More than 400 union workers planned to lobby lawmakers Wednesday against giving the Obama administration heightened power to negotiate trade agreements.
Amid ongoing talks over trade pacts with Pacific Rim nations and Europe, the White House sought Trade Promotion Authority, which would require Congress to consider proposed trade agreements without amendments.
TPA secured support from prominent members on both sides of the partisan aisle, but the measure also faces vocal opposition on Capitol Hill—largely from Democrats that are skeptical of previous free trade agreements
Organized labor long opposed those agreements and suggested they contributed to American jobs moving overseas. In addition to union lobbying efforts Wednesday, dozens of union leaders this week sent a letter to lawmakers urging them to oppose TPA.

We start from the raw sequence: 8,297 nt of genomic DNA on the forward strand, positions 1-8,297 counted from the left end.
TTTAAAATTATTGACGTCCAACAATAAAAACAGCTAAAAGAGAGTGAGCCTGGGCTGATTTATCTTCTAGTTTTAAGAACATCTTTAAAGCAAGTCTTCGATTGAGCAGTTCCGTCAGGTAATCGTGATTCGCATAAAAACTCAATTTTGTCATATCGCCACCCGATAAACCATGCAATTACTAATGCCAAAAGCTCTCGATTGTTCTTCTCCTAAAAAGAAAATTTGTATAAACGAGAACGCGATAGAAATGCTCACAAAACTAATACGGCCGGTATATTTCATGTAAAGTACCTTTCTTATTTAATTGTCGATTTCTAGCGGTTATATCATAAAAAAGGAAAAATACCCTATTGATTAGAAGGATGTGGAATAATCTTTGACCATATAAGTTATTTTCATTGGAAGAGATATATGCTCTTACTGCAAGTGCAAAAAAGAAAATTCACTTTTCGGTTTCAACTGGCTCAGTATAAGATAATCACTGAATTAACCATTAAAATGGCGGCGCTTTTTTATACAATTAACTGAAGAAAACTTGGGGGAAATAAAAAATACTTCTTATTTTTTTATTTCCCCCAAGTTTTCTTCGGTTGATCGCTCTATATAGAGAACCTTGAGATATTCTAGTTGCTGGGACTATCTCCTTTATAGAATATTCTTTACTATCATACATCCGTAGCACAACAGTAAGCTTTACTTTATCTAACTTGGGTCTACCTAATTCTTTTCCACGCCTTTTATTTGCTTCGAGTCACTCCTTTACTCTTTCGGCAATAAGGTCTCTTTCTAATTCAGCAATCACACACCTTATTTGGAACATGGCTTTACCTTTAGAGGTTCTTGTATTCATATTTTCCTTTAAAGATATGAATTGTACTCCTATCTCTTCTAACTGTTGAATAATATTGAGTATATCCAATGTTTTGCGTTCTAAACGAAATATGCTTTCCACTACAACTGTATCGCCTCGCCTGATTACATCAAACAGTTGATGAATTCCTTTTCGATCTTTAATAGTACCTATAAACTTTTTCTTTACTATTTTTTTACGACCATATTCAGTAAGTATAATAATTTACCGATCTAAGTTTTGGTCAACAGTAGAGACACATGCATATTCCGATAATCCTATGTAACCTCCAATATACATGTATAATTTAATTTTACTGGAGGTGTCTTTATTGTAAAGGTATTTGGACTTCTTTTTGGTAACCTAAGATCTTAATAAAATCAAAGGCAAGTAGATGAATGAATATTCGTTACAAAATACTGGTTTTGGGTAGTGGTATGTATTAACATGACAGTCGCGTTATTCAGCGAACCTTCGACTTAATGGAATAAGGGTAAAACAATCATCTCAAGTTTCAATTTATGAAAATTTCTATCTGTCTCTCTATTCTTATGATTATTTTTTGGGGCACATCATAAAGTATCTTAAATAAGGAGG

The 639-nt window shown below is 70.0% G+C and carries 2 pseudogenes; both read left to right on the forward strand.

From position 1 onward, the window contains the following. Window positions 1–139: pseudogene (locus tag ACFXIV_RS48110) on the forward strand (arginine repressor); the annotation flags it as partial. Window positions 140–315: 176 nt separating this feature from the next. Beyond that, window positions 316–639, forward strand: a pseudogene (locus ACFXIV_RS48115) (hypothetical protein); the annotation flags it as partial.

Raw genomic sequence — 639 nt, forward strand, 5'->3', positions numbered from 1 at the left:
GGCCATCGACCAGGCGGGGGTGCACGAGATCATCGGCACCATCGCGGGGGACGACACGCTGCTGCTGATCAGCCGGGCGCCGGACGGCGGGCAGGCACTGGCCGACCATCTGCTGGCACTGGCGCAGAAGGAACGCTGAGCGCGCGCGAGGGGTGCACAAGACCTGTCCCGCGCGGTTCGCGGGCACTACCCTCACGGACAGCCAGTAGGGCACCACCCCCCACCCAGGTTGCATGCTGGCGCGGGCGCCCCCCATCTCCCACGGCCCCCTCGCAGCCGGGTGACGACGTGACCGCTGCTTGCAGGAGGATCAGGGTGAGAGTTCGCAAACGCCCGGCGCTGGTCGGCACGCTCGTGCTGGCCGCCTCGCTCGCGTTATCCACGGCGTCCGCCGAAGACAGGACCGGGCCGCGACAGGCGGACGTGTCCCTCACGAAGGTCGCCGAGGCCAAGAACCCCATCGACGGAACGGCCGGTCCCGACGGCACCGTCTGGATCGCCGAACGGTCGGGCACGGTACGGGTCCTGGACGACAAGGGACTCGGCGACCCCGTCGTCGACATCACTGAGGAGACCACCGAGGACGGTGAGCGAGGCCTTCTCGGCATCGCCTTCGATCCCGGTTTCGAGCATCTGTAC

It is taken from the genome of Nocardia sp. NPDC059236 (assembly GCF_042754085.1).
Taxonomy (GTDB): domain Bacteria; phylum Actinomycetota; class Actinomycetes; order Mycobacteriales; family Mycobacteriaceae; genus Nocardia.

The letter read: "America needs a new version of trade negotiation authority that brings the process out from behind closed doors and prioritizes making life better for people, instead of just making life easier for corporations.”
The National Association of Manufacturers and other business groups largely support TPA and free trade agreements in general. NAM argued the U.S. enjoys a trade surplus with its free trade partners—in contrast with an increasing overall trade deficit.
The Alliance for American Manufacturing, however, insisted that negotiations over a Pacific Rim free trade agreement address currency manipulation. The group, founded in part by the United Steelworkers union, blames currency policies in China and Japan for the two largest U.S. trade deficits.